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Almost one thousand entries have been narrowed down to seven prize-winning poems.
Close to 1,000 poets submitted their work to Common Good Books, in St Paul, MN. Entries came from across the United States, with Minnesota making up the single largest bloc of poems. After reading them all, store owner Garrison Keillor, has chosen seven poems of particular merit. Congratulations to this year’s winners, and thank you to all who entered.
If we had met ten years earlier, would we have had ten more years?
Or, meeting too soon, would we have rejected the alien and had no
time at all? You the responsible, hard-working corporate guy, me a
hippie vagabond, living in a trailer adjacent a rooster coop. For me to
wander into the corporation took a while. How lucky to find you in
that tiny window of time, grinding out PowerPoints and yearning
toward bumdom. Once I wandered in, we left together. Driving our
rented Camry through the West, driving that straight-line highway
toward Albuquerque, the land scrabbled with petrified trees and
ringed with a 360-degree rainbow. We stopped at a cave-like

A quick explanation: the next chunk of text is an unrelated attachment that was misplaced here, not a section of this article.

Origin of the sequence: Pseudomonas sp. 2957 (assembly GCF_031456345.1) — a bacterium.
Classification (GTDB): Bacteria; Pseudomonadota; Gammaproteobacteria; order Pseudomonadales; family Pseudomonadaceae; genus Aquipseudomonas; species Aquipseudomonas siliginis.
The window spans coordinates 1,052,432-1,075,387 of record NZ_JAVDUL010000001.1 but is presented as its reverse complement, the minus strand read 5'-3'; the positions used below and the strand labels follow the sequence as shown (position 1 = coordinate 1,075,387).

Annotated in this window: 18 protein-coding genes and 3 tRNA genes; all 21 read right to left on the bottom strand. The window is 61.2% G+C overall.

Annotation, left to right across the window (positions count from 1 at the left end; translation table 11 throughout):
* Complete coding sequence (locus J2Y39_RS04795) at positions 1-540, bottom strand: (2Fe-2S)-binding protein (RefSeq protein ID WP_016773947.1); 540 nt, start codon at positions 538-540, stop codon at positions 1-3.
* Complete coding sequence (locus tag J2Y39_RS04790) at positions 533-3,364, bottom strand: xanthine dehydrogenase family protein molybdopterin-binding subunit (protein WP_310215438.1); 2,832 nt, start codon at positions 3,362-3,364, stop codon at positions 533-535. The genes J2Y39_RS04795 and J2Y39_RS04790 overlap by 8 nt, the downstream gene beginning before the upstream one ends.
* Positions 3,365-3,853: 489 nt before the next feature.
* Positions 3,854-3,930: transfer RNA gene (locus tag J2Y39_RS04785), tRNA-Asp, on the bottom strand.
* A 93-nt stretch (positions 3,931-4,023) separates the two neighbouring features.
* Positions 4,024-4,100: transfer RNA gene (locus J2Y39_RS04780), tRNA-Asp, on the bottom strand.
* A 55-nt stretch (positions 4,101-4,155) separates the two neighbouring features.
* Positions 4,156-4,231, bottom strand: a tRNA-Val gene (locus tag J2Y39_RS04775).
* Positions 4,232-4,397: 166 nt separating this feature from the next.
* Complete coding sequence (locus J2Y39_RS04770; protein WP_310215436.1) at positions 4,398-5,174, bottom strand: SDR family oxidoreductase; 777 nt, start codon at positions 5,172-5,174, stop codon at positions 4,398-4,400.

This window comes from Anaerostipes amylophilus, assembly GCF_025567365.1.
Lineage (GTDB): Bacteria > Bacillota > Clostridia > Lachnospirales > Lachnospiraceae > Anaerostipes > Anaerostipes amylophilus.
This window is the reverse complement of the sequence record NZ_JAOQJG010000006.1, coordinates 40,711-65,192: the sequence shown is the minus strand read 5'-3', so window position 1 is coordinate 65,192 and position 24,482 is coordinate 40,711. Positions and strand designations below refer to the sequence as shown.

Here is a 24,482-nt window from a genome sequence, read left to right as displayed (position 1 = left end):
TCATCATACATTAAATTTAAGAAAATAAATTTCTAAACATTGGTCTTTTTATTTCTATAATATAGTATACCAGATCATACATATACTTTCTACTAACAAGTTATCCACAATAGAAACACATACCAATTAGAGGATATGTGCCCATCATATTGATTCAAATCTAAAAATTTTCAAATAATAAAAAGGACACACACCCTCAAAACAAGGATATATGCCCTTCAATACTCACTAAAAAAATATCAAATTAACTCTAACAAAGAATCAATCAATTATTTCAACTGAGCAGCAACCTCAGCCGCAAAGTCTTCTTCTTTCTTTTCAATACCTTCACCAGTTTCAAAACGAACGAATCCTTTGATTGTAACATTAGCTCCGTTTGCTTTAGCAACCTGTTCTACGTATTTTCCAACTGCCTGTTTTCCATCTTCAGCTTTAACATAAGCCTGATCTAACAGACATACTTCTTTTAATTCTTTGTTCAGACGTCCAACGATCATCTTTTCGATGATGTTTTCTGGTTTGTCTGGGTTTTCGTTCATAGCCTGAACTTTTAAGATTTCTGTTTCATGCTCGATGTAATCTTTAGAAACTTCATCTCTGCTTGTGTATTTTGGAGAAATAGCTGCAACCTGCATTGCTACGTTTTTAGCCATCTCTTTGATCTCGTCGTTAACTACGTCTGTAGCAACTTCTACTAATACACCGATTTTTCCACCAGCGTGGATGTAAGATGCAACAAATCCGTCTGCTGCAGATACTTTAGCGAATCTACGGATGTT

restaurant in Taos for Thanksgiving fajitas, chili-pepper lights
dangling like calcite. Driving north through the pitch black, we knew
we were surrounded by beauty. Opening the window to breathe the
cold pine air of the forest we knew was there, but couldn’t see.
Gripping the dash, saying, “stop stop stop,” as a bull elk stepped into
the headlights. You slowed, we watched him saunter across. You
wanted a photo, but could only stare, heart pounding. Why do we
always have to know what we’re traveling through or toward and
when we’ll find it? What matters is we’re wandering together. As our
hearts slow enough to take a picture, he disappears into the black on
the other side.
I turned around tonight to say—
And then I missed you so hard
at that instant, the wry smile of you
absent, every atom of you flown,
not a particle hovering in the house.
I left too, young as you
craving wind-shifts of change,
hitching through Europe in the 70’s,
camping rough, picking grapes in France,
bleaching the stain off down in Spain,
five months of glory on the road.
Now the same winds have pushed you
to Mexico, a silver jet seam visible as stars
in the sky last night, that long curl
dissipating into cloud.
Remember how I knew you at five
in that Ninja costume?
I knew you skate-boarding
with an attitude at Brackett Park,
and sensed for certain when
you first fell in love. I knew you
as a heartbeat beneath my ribs
at nine months, almost born.
And know you now,
I think sometimes about
that night in college when I
sat on your lap in your room
and the way we tried to devour
each other when we
realized we were alone for a moment--
Aaron graduated and in
for me to join him,
our friends returned